hell hath no fury like a woman scorned

  The phrase hell hath no fury like a woman scorned is a misquotation from The mourning bride, a tragedy by the English playwright and poet William Congreve (1670-1729), produced and published in 1697: Vile and ingrate! too late thou shalt repent The base Injustice thou hast done my Love. Yes, thou shalt know, spite of thy past […]

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stirrup cup – one for the road

    Huntsmen still use stirrup cup to designate an alcoholic drink offered to riders either as they are about to depart or when they return. Mr. Barry Puilan, Master of the East Antrim Hounds, hands a stirrup cup to huntsman Jack Taylor during the meet at Trench Hill, Ballyeaston, yesterday. from The Northern Whig […]

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teetotal

  tombstone of Richard ‘Dicky’ Turner at Preston “Beneath this stone are deposited the remains of Richard Turner, author of the word teetotal as applied to abstinence from all intoxicating liquors, who departed this life on the 27th day of October 1846, aged 56 years.” photograph: Paul D. Swarbrick     The adjective teetotal in […]

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nightcap

    A nightcap is a cap worn in bed to keep one’s head warm. The word is first recorded in the description and valuation, made in 1378, of the articles that were in the shop of Thomas Trewe, haberdasher of London: one dozen of white caps, called “nightcappes”, was worth 2s. 3d.. The figurative […]

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gianduja

  Gianduja e Giandujotto (1986), by the Italian artist Walther Jervolino (1944-2012)     The Italian noun gianduia (improperly gianduja) appeared in the 19th century to denote a soft confection made with chocolate and ground hazelnuts, first produced in Turin, the capital of Piedmont, a region in north-western Italy, in the foothills of the Alps. […]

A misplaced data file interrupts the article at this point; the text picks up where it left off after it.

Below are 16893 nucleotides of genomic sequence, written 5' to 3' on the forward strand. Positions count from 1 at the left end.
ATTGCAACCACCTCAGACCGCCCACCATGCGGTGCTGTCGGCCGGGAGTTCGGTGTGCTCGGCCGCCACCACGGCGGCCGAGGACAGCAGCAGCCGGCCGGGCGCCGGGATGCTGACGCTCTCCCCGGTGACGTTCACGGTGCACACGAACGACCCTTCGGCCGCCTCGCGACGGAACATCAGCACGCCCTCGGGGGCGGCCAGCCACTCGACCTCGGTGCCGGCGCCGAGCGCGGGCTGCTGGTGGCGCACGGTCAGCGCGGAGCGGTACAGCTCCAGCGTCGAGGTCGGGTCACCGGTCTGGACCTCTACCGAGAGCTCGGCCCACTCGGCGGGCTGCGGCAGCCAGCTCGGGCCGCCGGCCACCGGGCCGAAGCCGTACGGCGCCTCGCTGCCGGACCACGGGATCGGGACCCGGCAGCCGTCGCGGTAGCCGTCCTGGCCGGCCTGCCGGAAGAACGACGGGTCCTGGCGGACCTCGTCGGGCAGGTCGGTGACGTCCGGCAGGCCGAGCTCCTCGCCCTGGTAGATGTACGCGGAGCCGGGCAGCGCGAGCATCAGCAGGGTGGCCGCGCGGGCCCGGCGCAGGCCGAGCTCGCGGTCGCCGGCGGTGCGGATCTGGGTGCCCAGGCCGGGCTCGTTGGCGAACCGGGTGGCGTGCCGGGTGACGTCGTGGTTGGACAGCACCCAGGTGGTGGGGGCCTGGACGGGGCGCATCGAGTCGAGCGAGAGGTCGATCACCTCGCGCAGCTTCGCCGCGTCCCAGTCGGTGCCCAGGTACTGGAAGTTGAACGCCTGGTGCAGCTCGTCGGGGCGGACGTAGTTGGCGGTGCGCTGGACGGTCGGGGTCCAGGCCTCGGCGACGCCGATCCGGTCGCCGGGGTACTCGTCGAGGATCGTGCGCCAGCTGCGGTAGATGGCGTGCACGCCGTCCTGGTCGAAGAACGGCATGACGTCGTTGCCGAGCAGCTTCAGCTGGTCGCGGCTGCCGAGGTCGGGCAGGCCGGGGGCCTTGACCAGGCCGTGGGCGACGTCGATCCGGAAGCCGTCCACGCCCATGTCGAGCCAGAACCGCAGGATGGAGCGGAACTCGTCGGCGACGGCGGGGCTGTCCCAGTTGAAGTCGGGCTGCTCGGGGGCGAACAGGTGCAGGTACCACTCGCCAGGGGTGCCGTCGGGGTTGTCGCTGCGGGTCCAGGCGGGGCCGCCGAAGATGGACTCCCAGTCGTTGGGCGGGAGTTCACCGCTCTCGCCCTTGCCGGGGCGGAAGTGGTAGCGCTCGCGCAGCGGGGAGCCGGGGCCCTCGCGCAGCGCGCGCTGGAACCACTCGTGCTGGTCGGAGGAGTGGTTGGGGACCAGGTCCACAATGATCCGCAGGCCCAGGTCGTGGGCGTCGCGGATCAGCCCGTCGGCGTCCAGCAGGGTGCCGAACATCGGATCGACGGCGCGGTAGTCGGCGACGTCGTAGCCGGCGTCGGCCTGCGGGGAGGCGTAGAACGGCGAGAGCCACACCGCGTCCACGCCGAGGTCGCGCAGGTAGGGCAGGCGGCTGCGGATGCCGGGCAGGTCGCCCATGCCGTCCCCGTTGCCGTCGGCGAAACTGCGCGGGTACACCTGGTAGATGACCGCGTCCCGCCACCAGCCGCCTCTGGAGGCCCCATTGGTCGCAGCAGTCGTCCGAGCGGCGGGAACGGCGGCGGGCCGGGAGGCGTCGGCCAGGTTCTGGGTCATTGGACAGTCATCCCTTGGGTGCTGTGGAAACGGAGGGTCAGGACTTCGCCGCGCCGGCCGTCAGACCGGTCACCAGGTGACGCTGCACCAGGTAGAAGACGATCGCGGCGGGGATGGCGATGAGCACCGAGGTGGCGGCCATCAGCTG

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to make no bones about something

    Sacrifice of Isaac, by Michelangelo Merisi da Caravaggio (circa 1571-1610)     MEANING   to have no hesitation in stating, or dealing with, something, however unpleasant or awkward it is   ORIGIN   Always used in the negative, this phrase dates back to the 16th century, originally as to make no bones at or in. It also […]

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to be barking up the wrong tree

  Fess Parker (1924-2010) wearing a coonskin cap in Walt Disney’s 1950s television series Davy Crockett – photograph: AP     MEANING   to be pursuing a mistaken or misguided line of thought or course of action   ORIGIN   In Americanisms, Old and New. A Dictionary of Words, Phrases and Colloquialisms peculiar to the […]

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moonshine

      MEANING   foolish or fanciful talk, ideas, plans, etc.   ORIGIN   It is a shortening of moonshine in the water, meaning appearance without substance, something unsubstantial or unreal. In this phrase, moonshine means moonlight. The 15th-century correspondence between members of the Paston family of Norfolk gentry, and with others connected with […]

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grog

    According to the National Museum of the Royal New Zealand Navy, in 1731 rum was made an official issue to seamen and the daily half pint was issued in two equal parts, one in the morning and the other in the evening.  This was neat spirit and drunkenness became rife especially on the […]

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on the nail

    MEANING   of payments: without delay   ORIGIN   This expression refers to the fingernail and might originally have alluded to drinking fair and square. A clue might be provided by the French phrase payer rubis sur l’ongle (literally to pay ruby on the fingernail), which means to pay exactly what is due. (A variant, used by prostitutes, was rubis sur pieu, […]

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